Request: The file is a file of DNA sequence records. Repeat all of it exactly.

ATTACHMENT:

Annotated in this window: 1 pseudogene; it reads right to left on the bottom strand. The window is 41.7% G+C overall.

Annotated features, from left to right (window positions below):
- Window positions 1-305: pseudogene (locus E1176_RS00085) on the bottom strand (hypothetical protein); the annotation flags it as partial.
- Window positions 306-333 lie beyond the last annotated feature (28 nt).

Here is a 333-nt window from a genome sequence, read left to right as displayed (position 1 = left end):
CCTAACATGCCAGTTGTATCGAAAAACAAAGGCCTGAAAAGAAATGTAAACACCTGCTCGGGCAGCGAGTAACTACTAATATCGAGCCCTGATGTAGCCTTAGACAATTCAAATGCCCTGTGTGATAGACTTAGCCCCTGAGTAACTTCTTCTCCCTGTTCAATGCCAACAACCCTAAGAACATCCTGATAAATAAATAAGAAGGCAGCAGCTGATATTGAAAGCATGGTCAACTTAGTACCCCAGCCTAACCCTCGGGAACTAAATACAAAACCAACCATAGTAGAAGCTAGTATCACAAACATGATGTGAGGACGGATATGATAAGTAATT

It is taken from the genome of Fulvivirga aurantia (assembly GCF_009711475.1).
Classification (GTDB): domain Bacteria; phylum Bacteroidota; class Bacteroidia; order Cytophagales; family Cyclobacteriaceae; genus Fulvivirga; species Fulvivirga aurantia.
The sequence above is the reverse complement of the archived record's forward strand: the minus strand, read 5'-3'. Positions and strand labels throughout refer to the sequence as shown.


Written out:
Annotated in this window: 1 pseudogene; it reads right to left on the bottom strand. The window is 41.7% G+C overall.

Annotated features, from left to right (window positions below):
- Window positions 1-305: pseudogene (locus E1176_RS00085) on the bottom strand (hypothetical protein); the annotation flags it as partial.
- Window positions 306-333 lie beyond the last annotated feature (28 nt).

Here is a 333-nt window from a genome sequence, read left to right as displayed (position 1 = left end):
CCTAACATGCCAGTTGTATCGAAAAACAAAGGCCTGAAAAGAAATGTAAACACCTGCTCGGGCAGCGAGTAACTACTAATATCGAGCCCTGATGTAGCCTTAGACAATTCAAATGCCCTGTGTGATAGACTTAGCCCCTGAGTAACTTCTTCTCCCTGTTCAATGCCAACAACCCTAAGAACATCCTGATAAATAAATAAGAAGGCAGCAGCTGATATTGAAAGCATGGTCAACTTAGTACCCCAGCCTAACCCTCGGGAACTAAATACAAAACCAACCATAGTAGAAGCTAGTATCACAAACATGATGTGAGGACGGATATGATAAGTAATT

It is taken from the genome of Fulvivirga aurantia (assembly GCF_009711475.1).
Classification (GTDB): domain Bacteria; phylum Bacteroidota; class Bacteroidia; order Cytophagales; family Cyclobacteriaceae; genus Fulvivirga; species Fulvivirga aurantia.
The sequence above is the reverse complement of the archived record's forward strand: the minus strand, read 5'-3'. Positions and strand labels throughout refer to the sequence as shown.